Ask Dave Taylor: Tech and Business


Hewlett-Packard continues its record of strategic blunders, stops selling Apple iPods

The big news this week has been that Hewlett-Packard has announced that it will no longer rebrand and sell the market leader Apple Computer's iPod. After all these years, and after a long history of strategic blunders, it's shocking and depressing to see HP's at it again, even after chief blunderer Carly Fiorina was booted and Mark Hurd came aboard the venerable corporation as its new CEO less than a year ago.

Over the last twenty-five years, at least, one of the greatest challenges Hewlett-Packard has faced is the not invented here syndrome. It's logical, if you really think about it: two brilliant Stanford engineers, Bill Hewlett and Dave Packard, created HP because they wanted to engineer the very best products in the world. The corporate mantra was "build things so that the engineer one bench over would use them" and that was memorialized as the next bench philosophy. But if you start there, it's not hard for employees to conclude that nothing non-HP is good enough.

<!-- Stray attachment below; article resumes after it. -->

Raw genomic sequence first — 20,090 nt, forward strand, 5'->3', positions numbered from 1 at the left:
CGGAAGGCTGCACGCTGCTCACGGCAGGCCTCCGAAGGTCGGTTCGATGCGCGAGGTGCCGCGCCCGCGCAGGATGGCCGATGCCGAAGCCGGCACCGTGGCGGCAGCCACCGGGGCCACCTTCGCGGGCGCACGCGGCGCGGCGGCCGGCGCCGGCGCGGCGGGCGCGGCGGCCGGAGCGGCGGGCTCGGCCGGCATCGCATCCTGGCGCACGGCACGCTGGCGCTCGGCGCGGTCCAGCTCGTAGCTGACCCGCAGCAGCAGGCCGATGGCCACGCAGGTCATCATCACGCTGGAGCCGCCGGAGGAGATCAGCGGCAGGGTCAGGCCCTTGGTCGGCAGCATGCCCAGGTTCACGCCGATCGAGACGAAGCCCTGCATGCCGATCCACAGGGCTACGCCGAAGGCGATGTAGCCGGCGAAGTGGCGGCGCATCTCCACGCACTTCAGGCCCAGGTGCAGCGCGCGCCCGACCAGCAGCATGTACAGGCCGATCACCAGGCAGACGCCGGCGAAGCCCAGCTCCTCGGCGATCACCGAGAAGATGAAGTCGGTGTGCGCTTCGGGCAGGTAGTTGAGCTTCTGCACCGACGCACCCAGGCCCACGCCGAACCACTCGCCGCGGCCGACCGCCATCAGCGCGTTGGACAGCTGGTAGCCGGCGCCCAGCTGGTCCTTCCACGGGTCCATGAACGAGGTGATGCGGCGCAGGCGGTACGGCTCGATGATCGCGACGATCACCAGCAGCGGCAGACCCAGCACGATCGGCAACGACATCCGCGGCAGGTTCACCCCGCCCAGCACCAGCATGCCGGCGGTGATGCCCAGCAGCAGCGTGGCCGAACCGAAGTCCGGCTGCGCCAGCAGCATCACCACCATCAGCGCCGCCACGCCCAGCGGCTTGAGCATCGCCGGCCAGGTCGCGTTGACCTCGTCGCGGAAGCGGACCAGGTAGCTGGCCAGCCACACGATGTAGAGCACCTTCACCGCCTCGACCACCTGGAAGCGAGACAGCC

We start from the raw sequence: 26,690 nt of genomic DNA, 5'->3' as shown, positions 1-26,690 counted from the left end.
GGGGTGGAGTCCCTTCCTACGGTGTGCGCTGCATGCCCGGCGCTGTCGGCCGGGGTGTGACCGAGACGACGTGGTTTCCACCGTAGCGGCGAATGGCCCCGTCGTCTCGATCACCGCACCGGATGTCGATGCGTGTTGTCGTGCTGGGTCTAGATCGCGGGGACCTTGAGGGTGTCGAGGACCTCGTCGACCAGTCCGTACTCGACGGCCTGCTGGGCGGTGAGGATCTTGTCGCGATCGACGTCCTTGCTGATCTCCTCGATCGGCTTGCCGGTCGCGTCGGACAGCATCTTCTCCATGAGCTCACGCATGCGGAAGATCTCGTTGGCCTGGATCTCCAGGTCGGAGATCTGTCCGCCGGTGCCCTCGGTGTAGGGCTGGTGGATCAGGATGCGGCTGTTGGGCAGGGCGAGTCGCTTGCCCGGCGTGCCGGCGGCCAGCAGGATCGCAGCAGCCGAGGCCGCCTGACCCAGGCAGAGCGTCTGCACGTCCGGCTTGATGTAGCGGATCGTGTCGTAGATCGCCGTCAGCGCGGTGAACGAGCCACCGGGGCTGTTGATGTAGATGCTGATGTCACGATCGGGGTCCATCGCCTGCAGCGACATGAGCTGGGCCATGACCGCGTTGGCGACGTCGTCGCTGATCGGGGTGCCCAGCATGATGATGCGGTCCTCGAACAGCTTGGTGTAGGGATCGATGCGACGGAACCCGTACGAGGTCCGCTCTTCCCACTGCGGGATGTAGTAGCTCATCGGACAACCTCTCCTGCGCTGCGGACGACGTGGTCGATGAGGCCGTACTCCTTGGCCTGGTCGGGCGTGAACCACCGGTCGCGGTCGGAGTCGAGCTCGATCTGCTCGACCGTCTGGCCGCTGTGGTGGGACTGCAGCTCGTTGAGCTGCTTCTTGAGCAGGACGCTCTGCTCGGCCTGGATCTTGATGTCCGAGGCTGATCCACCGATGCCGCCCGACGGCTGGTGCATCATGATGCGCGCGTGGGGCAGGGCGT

When I joined the company back in 1984, they were just going through what I call the TCP/IP fiasco (TCP/IP is, of course, the standardized networking protocol that allowed computers from different vendors talk to each other directly, something that was not possible before then) where HP engineers recognized some limitations in the protocol stack and fixed it, thereby releasing HP computers that had a better TCP/IP implementation except they didn't actually interoperate with any other vendor's systems!

As you might expect...